10 January 2014

Ancestry of the Confederate Battle Flag (1)


Graham Bartram, The Story of Scotland's Flags, XIXth International Congress of Vexillology Proceedings, 2001 (full text here).

Robert E. Bonner, Colors & Blood, 2002.

Devereaux D. Cannon, The Flags of the Confederacy, 1994. 
W.G. Perrin, British Flags, 1922. (Available here; four relevant pages here.)  

Geo. Henry Preble, Origin and history of the American flag, vol. II, ed. 1917. (Full text of the section on confederate flags here.)

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The United States of America (USA) were born in 1776, when 13 rebellious colonies seceded from the British crown. By 1860, the USA consisted of over thirty states. Late that year, South Carolina seceded from the Union, and first seven, then four more "slave states" formed the Confederate States of America (CSA). Two more states, Kentucky and Missouri, were divided on the matter but the Confederacy admitted them nonetheless, making the "rebellious states" equal in number to the former "rebellious colonies": thirteen. Virginia, Georgia, North Carolina and South Carolina were rebel states as they had been rebel colonies. Two slave states, Maryland and Delaware, did not secede. Four years and countless casualties later, the southerners had been brutally forced back into their unhappy marriage with the Yankees.

While it lasted (1861-1865), the Confederacy had its own government, president, capital, currency and flag. Its first national flag, the "stars and bars", proved a tragic mistake. From a distance, it looked so much like the enemy's "stars and stripes", that soldiers and commanders got confused on the battle field. As a result, confederate general Pierre Beauregard decided to create a separate "battle flag" for military use. He chose a design which William Foster Miles had submitted to be the national flag, but which had been rejected, in spite of Miles chairing the selection commitee. Today, Beauregard's battle flag is best known in the following form:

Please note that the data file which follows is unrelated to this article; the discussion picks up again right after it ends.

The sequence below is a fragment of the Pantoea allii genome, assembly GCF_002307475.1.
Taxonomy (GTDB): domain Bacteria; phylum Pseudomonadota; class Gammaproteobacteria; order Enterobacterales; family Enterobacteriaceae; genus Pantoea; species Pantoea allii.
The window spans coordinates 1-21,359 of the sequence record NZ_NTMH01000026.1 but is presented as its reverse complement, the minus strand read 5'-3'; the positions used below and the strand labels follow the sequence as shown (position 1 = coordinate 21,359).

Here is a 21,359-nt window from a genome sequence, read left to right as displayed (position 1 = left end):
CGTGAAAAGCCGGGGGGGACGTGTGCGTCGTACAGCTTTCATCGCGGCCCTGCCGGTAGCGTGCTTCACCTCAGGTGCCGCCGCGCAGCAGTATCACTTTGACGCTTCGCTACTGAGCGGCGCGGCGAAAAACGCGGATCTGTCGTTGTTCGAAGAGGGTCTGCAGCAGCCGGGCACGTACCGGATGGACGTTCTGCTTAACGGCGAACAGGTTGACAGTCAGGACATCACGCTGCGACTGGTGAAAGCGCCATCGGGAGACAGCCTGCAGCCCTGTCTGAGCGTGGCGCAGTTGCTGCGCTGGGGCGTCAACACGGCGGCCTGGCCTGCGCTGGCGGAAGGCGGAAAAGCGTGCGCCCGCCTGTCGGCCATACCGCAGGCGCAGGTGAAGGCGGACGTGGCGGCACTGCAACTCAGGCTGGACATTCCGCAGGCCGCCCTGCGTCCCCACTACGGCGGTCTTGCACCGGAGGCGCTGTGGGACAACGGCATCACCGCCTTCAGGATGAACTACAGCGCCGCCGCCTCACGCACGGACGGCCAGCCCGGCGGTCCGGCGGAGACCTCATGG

Historical examples may be square instead of oblong, have a crimson instead of red background, less than 13 stars, stars six-pointed or gold, no white fillet separating blue and red, coloured borders added. Here and in other confederate flags, stars reflected the number of states seceded or admitted to the confederacy (3, 7, 11, 12, 13) or the total number of slaveholding states (15). In a number of successive posts, we will try to reconstruct how this design came into being.

Let's also say a few words on secession proper.
When the Southern States seceded from the United States of America in 1860 and 1861, they believed that they were acting in a perfectly legal and acceptable manner. The Constitution of 1787 had been drafted by delegates from the States and had been voluntarily ratified by the people of the several States. No State had been forced into the union, and any State whose people did not wish to join the union could go its own way. Logically, it followed therefore that any State could also voluntarily leave the union when its people believed that the union was no longer serving its purpose or establishing justice and/or insuring domestic tranquility. (Cannon, p.1-2.)
After the war, confederate rear admiral Raphael Semmes put it thus:
I have never warred against the institutions of my country. I have always cherished an affection for the principles of the old Constitution and the old flag; and it was only when the old flag ceased to represent those principles, that I consented to war against it. One of the first acts performed by the Provisional Congress that met at Montgomery was to adopt the old Constitution as the Constitution of the Confederate States. (...) As, then, our war was one for the old Constitution, it follows, logically, that we were arrayed against the old flag, because it had ceased to represent that constitution. (Preble, II, p. 509.)
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(continued here)